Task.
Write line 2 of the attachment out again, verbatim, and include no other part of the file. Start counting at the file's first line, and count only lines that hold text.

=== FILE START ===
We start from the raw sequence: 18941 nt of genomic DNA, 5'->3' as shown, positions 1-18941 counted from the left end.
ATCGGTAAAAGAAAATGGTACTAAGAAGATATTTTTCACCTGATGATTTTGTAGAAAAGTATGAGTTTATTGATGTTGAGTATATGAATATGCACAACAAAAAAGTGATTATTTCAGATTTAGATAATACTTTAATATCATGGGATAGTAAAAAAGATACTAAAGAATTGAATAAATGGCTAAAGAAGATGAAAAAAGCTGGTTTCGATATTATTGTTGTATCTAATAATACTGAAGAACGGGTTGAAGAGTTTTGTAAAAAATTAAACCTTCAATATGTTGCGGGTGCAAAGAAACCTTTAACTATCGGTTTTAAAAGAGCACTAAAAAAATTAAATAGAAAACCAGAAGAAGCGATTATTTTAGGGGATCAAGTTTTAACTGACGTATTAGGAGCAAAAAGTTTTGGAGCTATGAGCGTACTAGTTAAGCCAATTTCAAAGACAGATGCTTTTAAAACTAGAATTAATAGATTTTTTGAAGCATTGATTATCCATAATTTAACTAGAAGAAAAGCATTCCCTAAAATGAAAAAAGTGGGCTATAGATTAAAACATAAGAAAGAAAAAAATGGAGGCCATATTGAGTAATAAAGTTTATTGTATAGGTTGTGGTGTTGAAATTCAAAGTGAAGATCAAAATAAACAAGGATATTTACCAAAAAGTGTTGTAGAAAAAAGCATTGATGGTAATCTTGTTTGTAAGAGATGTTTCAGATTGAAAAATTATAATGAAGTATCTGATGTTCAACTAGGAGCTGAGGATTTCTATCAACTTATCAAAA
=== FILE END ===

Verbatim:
ATCGGTAAAAGAAAATGGTACTAAGAAGATATTTTTCACCTGATGATTTTGTAGAAAAGTATGAGTTTATTGATGTTGAGTATATGAATATGCACAACAAAAAAGTGATTATTTCAGATTTAGATAATACTTTAATATCATGGGATAGTAAAAAAGATACTAAAGAATTGAATAAATGGCTAAAGAAGATGAAAAAAGCTGGTTTCGATATTATTGTTGTATCTAATAATACTGAAGAACGGGTTGAAGAGTTTTGTAAAAAATTAAACCTTCAATATGTTGCGGGTGCAAAGAAACCTTTAACTATCGGTTTTAAAAGAGCACTAAAAAAATTAAATAGAAAACCAGAAGAAGCGATTATTTTAGGGGATCAAGTTTTAACTGACGTATTAGGAGCAAAAAGTTTTGGAGCTATGAGCGTACTAGTTAAGCCAATTTCAAAGACAGATGCTTTTAAAACTAGAATTAATAGATTTTTTGAAGCATTGATTATCCATAATTTAACTAGAAGAAAAGCATTCCCTAAAATGAAAAAAGTGGGCTATAGATTAAAACATAAGAAAGAAAAAAATGGAGGCCATATTGAGTAATAAAGTTTATTGTATAGGTTGTGGTGTTGAAATTCAAAGTGAAGATCAAAATAAACAAGGATATTTACCAAAAAGTGTTGTAGAAAAAAGCATTGATGGTAATCTTGTTTGTAAGAGATGTTTCAGATTGAAAAATTATAATGAAGTATCTGATGTTCAACTAGGAGCTGAGGATTTCTATCAACTTATCAAAA